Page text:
As a teenager, Robert realized he had more financial literacy than his poor dad as he was able to keep books and spent a lot of time listening to bankers, tax accountants, real estate brokers, and others like them.
In this section of Rich Dad Poor Dad, Robert Kiyosaki shares that many people view their home as an asset. However, in many cases, the value of a home doesn’t always go up. Sometimes people buy million-dollar houses that would sell for far less. Retirees such as Kim’s parents had a strain on their budget when their property taxes increased to $1,000 a month.
When Robert plans on buying a bigger house, he “first buys assets that will generate the cash flow to pay for the house.” He shares that as you continue to grow your asset column, over time, you’ll also see the growth of your income. And that’s why the rich keep getting richer– however, the reason why the middle-class struggles are because taxes increase as their salaries increase.
Employees work for three key groups:
- Company: Making the owners and shareholders rich
- Government: Possibly 100% of the work you do from January until May goes towards taxes
- Bank: Your biggest expenses are your mortgage and credit card debt
“Wealth is a person’s ability to survive so many number of days forward– or, if I stopped working today, how long could I survive?”
For example, if a person has $1,000 a month in cash flow from their asset column and they have monthly expenses of $2,000 a month, they will only be wealthy once they have $2,000 a month of cash flow to their asset column.
The average American only has less than $400 in savings, with an astounding 34% with none at all.
So to sum up:
- “The rich buy assets.
- The poor only have expenses.
- The middle class buy liabilities they think are assets.”
Chapter Three: Lesson 3: Mind Your Own Business
“The rich focus on their asset columns while everyone else focuses on their income statements.”
While most people assume that Ray Kroc, the founder of McDonald’s, is in the hamburger business, Kroc once told an MBA class that he’s actually in the real estate business. That’s why he carefully chose every location for his franchises. Today, McDonald’s owns more real estate than any other organization in the world – even the Catholic church.
When someone asks the average person, “What is your business?” they typically respond with their profession. However, they are not owners of the company they work for. They still need their own business. Otherwise, they’ll spend their life working for everyone but themselves. That’s the importance of minding your own business.
Financial hardship comes from spending your life putting money into someone else’s pocket instead of your own. But by working for others, they’ll be dependent on pay raises, getting second jobs, or working overtime.
Without a financial foundation, you’ll be stuck to your job and its security for the rest of your life.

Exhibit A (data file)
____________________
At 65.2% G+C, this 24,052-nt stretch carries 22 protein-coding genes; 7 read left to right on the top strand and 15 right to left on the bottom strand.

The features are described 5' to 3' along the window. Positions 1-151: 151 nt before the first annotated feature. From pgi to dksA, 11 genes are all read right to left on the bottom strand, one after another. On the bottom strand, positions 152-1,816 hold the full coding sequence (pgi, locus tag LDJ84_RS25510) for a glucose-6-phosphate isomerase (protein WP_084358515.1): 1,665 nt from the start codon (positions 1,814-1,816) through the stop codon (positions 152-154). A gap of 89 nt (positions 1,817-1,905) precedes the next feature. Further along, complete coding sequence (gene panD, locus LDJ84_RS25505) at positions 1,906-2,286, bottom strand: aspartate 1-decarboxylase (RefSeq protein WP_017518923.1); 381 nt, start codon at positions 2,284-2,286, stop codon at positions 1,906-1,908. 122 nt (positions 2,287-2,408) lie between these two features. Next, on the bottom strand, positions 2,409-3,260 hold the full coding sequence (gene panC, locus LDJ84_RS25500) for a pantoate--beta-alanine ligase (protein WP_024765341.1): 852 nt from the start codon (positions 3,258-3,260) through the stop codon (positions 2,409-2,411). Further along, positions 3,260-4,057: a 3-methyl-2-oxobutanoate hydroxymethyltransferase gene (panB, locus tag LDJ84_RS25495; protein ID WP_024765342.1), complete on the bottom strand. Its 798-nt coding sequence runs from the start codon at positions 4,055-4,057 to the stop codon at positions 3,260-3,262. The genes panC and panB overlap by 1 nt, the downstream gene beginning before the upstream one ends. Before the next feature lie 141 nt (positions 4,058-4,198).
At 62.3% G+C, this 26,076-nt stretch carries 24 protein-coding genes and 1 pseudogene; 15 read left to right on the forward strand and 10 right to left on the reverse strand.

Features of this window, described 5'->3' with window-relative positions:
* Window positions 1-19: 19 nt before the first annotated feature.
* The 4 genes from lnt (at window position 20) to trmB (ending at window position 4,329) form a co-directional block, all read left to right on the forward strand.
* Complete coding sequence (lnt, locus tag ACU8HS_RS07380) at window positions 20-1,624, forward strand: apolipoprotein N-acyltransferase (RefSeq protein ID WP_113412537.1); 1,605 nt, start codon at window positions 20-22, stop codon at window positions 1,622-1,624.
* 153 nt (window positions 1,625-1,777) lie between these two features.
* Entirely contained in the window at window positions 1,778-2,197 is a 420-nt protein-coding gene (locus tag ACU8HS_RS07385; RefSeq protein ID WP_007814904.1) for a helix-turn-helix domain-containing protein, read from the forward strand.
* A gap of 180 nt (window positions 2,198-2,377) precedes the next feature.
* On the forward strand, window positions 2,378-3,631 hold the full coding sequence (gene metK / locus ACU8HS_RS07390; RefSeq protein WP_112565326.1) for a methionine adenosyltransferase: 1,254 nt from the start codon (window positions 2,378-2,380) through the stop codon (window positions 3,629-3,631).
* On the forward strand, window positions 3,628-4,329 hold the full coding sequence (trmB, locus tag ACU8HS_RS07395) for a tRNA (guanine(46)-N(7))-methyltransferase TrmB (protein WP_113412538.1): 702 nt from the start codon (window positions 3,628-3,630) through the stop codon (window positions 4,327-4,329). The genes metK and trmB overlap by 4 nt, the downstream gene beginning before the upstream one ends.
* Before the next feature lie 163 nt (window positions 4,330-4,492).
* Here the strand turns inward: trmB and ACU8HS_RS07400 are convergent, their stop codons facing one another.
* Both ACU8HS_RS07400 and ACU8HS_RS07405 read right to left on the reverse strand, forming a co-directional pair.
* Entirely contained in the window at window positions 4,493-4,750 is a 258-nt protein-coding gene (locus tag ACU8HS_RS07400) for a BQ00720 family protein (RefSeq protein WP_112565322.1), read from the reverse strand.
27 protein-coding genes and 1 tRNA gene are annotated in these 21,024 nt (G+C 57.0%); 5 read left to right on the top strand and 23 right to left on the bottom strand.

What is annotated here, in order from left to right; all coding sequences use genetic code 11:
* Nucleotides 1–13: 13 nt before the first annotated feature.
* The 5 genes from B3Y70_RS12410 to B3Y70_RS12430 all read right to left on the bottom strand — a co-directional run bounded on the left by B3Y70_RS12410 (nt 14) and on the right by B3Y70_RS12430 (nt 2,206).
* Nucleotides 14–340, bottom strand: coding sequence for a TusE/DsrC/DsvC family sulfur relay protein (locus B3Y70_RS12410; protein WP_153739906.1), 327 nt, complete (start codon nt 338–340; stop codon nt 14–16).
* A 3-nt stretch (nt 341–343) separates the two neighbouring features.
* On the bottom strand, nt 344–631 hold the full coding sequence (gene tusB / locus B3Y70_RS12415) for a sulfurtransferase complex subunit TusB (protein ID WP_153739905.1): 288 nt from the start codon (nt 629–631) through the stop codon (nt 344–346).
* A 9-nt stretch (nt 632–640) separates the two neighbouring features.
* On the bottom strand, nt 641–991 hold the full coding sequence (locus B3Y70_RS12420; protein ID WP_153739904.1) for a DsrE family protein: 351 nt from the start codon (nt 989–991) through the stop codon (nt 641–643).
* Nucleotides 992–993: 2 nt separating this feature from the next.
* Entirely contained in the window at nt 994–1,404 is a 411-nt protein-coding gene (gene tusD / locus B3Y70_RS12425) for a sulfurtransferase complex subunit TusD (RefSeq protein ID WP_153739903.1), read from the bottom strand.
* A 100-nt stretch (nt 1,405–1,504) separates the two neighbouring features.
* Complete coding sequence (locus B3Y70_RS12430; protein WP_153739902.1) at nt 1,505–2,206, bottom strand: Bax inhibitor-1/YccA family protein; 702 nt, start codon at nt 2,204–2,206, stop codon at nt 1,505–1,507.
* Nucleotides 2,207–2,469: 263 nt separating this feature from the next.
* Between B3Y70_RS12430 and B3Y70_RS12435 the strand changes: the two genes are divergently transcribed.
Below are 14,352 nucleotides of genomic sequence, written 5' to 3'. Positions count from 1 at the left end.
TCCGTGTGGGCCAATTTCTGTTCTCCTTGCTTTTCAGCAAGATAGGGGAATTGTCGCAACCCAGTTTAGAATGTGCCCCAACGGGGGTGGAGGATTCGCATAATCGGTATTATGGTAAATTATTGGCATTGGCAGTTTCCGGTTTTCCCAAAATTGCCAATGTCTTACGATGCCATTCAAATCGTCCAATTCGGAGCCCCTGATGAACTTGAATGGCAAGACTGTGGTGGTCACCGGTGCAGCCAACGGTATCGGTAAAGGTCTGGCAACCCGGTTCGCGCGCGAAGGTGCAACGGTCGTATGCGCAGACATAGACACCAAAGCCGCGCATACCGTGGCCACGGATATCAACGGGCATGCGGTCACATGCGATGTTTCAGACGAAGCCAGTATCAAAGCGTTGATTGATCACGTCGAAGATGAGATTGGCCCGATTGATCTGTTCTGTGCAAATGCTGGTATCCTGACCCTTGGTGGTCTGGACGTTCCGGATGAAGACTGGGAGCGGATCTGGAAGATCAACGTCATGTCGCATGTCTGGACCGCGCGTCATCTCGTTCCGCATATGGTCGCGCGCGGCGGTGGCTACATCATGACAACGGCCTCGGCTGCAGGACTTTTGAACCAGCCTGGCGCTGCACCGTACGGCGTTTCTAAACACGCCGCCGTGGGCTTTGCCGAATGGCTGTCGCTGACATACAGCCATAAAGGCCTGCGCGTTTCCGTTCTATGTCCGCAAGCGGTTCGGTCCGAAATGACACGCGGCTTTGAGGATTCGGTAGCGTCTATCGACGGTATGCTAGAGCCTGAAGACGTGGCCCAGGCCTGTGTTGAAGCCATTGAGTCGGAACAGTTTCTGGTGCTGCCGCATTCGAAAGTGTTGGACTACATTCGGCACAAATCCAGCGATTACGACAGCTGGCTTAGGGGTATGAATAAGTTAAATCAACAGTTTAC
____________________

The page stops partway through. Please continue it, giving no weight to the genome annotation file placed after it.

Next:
However, it’s important to note that entrepreneurship can be a tricky path. In one instance, Robert Kiyosaki tried to get a loan. The loan committee saw that he owned a lot of real estate properties. However, they struggled to understand why he didn’t have a salary or a 9 to 5 job. Even though, at the time, he did own many assets such as Armani suits, art, golf clubs, and of course, property.
It’s also good to note that as you sell your assets, the government taxes you on the gains. Robert recommends to “keep your expenses low, reduce liabilities, and diligently build a base of solid assets.” If you have children, advise them to build assets before they move out or fall into the trap of the rat race.
Here are a few more assets that Robert recommends that you or your children acquire:
- “Businesses that do not require my presence. I own them, but they are not managed or run by other people. If I have to work there, it’s not a business. It becomes my job.
- Income-generating real estate
- Notes (IOUs)
- Royalties from intellectual property such as music, scripts, and patents
- Anything else that has value, produces income, or appreciates, and has a ready market”
Rich dad used to say, “If you don’t love it, you won’t take care of it.”
You can keep your day job, but you should also start buying assets like those listed above.
Since 90% of companies fail, Robert Kiyosaki’s goal is to sell the entire stock of a company within a year of going public.
To become rich, you’ll need to buy luxuries last. People who buy luxuries first are often in much debt. The aim is to build income-generating assets that can buy luxuries.
Chapter Four: Lesson 4: The History of Taxes And The Power of Corporations
“My rich dad just played the game smart, and he did it through corporations– the biggest secret of the rich.”
The poor often say, “‘Why don’t the rich pay for it?’ or ‘The rich should pay more in taxes and give it to the poor.’” However, the real rich never pay taxes. The people who pay taxes are the educated, middle class.
While poor dad knew the history of education, rich dad knew the history of taxes. Taxes originated in England and America temporarily to pay for wars. It wasn’t until 1874 when England permanently added income taxes as a requirement of its citizens. It started in 1913 for Americans. An interesting tidbit about taxes is that it was initially only for the rich to pay. That’s what governments told the poor and middle class to help get them on board with the idea. That was how it got voted into law in the first place.